Reviews to follow tomorrow, along with some books of interest from the last few weeks. Via the indispensible Savage Critic, or Savage Critics, I'm not sure.

Weak, floppy, vulnerable singles:
Action Comics #869
Air #2
All-Star Superman #12
Checkmate #30. Checkmate. Number. Thirty. There will be a reckoning for this, Mr. Jones.
DC Universe: Decisions #1. Between this and DC Universe: Last Will and Testament, I'm starting to have a Pavlovian response to the words "DC Universe." It is not the good kind of Pavlovian response, with the drooling and so forth.
Greatest Hits #1
Marvel Zombies Pirates Ninjas Apes #2
Robin #178
Star Trek: Assignment Earth #5. No, not really, but damn if I'm not curious. A Star Trek comic with hot Nixon-on-Nixon action that, I have just now learned in the process of finding a copy of the cover I can link to, is written and drawn by notorious Internet crank John Byrne? Hmm. HMMM.
Titans #5. I am watching you, Winick.

I'm watching you.

and True Believers #3.

Some other excellent comics had issues out this week- Joe Casey's Godland and a Jason Aaron twofer with Ghost Rider and Scalped- but since I'm following Scalped and Godland in trades and haven't caught up on Ghost Rider yet, I can't really say much about 'em.

And in firm, unyielding trades:
...nothing, this week. Anticlimactic! I'm interested in Superman: Kryptonite by Messrs. Cooke and Sale, but not $29.99 interested, and while I'll probably end up buying the trade of Mignola and Alexander's Abe Sapien mini, it'll be after I've finished buying the rest of the BPRD trades. Yes, even after Lobster Johnson: The Iron Prometheus. What can I say? I can't resist a dude named Lobster Johnson. Lobster Johnson!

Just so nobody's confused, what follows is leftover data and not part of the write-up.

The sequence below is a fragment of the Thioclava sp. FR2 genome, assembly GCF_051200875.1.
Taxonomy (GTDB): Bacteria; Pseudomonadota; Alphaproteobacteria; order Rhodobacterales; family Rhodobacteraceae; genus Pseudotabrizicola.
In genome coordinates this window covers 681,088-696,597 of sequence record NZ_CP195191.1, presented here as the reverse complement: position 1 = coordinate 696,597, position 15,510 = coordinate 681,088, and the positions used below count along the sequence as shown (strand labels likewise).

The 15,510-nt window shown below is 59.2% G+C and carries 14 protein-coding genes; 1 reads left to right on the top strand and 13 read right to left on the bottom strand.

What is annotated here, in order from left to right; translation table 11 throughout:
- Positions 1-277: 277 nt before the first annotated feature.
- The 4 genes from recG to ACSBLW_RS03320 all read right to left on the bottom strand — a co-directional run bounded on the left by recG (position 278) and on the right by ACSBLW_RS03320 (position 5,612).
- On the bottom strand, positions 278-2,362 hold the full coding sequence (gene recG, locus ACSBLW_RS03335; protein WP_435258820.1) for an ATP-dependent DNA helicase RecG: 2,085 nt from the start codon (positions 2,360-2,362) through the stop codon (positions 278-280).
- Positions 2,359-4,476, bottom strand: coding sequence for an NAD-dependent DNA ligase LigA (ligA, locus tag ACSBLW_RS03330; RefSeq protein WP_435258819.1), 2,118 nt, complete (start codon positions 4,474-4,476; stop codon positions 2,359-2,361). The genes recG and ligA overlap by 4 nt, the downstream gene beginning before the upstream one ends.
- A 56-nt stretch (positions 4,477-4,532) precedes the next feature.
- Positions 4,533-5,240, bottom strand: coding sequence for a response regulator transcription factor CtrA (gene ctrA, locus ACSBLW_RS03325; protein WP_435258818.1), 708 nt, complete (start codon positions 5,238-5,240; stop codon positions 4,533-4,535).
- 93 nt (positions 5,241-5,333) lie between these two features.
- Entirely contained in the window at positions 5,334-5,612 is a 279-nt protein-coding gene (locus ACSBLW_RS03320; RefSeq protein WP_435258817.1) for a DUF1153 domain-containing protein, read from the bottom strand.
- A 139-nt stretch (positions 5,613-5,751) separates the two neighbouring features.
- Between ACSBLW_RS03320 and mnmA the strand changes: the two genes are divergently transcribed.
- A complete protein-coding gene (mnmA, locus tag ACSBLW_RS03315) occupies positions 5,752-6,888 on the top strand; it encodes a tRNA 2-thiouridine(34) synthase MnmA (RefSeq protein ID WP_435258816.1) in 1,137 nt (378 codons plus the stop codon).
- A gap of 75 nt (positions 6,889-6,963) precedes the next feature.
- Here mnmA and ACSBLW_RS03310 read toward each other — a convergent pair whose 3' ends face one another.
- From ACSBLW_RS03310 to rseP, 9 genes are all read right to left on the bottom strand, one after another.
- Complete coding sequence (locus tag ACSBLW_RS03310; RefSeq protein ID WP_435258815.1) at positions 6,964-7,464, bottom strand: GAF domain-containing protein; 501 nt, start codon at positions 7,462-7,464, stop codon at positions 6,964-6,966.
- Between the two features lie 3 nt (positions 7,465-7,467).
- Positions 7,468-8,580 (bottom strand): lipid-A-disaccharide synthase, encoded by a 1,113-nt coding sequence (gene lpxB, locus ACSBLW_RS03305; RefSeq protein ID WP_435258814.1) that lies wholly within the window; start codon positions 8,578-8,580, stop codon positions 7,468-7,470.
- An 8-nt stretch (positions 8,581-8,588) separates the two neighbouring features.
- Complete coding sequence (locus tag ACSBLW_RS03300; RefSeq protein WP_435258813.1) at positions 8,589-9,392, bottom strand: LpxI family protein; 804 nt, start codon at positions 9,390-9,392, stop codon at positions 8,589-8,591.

Introductions are in order

It was going to be simple, at first.

Originally, this was going to be a series of short (but hateful) posts on scans_daily or I Love Comics or somewhere annotating Gotham Underground- annotating it with wholesome, dairy-fresh spite. I've since discovered that I have even more un-asked for opinions about comics, opinions desperately in need of a deep, dark hole to be dumped into, never to be heard from again. Opinions desperately in need of a blog. I have heard their cries in the night and have taken upon myself this monumental task, and after a brief consultation with my friend Aaron decided to call it "You Don't Know From Hurt," a title which ably communicates these important facts:

  • Hey, kids! Comics!

  • Some comics are very bad, and they hurt. Which you do not know, not really. Because you are, in the immortal words of the Bard, a "wad." Do not be upset, it is not your fault.

  • I do know from hurt. I will be using my powers for good by, every now and then, writing up exhaustive* annotations for some of the worst comics being published today. You know the ones. Gotham Underground. Bruce Jones's Checkmate. Judd Winick's Titans. If you and I are lucky, they may even be funny. You never know!

  • All-Star Batman and Robin, the Boy Wonder. Hoo boy. It's kind of one of those "bad comics," and kind of not. It is complicated, like my feelings for you, the reader.

And also, per Aaron's sage advice, it's much less embarrassing to say "I write a comics blog, it's called You Don't Know From Hurt" than it is to say "Yeah, I write Batman Balls Nasty."

But it won't just be boring old vitriol, day in and day out. There will be all the standard comic-blog accoutrements, like weekly pull list reviews, opinion pieces, and links to stimulating writing from across the blogamajig by folks much more insightful than myself. Look! There goes one now!

It's not that I don't love comics- I do, deeply and truly- I just like swearing at bad ones in a semi-public forum. Like a filth-encrusted hobo shouting obscenities on a streetcorner, only slightly more opinionated about Ambush Bug.

Now take my hand, gentle reader, and come with me as we traipse together through the lilac-strewn field of wonderment that is: COMICS

*by which I mean cruel and hurtful

Why hello there

I didn't see you come in. Do make yourself comfortable. Would you care for some brandy?